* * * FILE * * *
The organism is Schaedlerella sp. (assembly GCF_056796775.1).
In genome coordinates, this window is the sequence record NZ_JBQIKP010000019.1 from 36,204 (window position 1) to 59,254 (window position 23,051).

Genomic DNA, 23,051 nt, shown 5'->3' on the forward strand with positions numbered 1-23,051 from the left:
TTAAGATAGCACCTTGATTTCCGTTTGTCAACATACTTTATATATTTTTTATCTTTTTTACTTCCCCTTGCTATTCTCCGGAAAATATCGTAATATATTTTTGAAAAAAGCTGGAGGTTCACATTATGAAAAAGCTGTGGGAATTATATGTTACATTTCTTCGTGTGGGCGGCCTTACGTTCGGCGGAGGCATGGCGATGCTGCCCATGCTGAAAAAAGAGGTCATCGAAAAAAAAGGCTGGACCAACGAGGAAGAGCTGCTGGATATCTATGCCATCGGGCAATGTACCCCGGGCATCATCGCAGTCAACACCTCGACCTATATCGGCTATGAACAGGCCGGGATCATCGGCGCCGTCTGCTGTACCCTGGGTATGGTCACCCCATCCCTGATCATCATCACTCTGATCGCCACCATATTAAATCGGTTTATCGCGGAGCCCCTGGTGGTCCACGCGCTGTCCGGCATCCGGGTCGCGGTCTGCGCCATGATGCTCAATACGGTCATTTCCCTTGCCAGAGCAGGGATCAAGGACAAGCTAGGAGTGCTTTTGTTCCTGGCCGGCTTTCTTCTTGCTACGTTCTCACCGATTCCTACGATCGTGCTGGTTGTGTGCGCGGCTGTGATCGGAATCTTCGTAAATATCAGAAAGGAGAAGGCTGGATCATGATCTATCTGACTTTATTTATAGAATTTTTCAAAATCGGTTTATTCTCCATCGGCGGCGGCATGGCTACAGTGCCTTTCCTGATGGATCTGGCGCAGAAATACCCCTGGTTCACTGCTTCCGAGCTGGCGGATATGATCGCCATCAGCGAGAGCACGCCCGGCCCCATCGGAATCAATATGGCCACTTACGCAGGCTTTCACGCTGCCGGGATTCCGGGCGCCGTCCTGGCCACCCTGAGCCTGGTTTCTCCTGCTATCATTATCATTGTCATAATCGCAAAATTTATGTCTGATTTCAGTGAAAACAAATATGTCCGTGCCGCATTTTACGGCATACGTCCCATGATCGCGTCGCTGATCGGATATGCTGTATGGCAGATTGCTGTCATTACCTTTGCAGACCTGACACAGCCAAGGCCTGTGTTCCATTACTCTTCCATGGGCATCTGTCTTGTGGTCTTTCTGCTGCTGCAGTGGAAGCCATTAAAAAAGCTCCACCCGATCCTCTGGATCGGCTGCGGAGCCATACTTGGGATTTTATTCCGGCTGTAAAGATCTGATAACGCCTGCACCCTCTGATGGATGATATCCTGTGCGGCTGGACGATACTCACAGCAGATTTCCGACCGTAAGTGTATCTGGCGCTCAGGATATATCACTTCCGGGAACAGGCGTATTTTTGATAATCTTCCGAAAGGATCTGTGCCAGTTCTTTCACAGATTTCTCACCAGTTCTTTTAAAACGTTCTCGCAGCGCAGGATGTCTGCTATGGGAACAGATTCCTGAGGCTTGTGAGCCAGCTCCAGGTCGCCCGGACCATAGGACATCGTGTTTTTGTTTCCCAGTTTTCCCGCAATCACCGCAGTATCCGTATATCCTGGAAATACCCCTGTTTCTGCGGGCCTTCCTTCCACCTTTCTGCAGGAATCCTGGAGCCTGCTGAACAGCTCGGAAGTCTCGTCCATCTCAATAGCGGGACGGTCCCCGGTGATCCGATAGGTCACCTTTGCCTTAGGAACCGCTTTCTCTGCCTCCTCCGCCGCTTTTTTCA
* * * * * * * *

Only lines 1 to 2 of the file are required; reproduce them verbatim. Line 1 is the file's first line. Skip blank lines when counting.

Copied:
The organism is Schaedlerella sp. (assembly GCF_056796775.1).
In genome coordinates, this window is the sequence record NZ_JBQIKP010000019.1 from 36,204 (window position 1) to 59,254 (window position 23,051).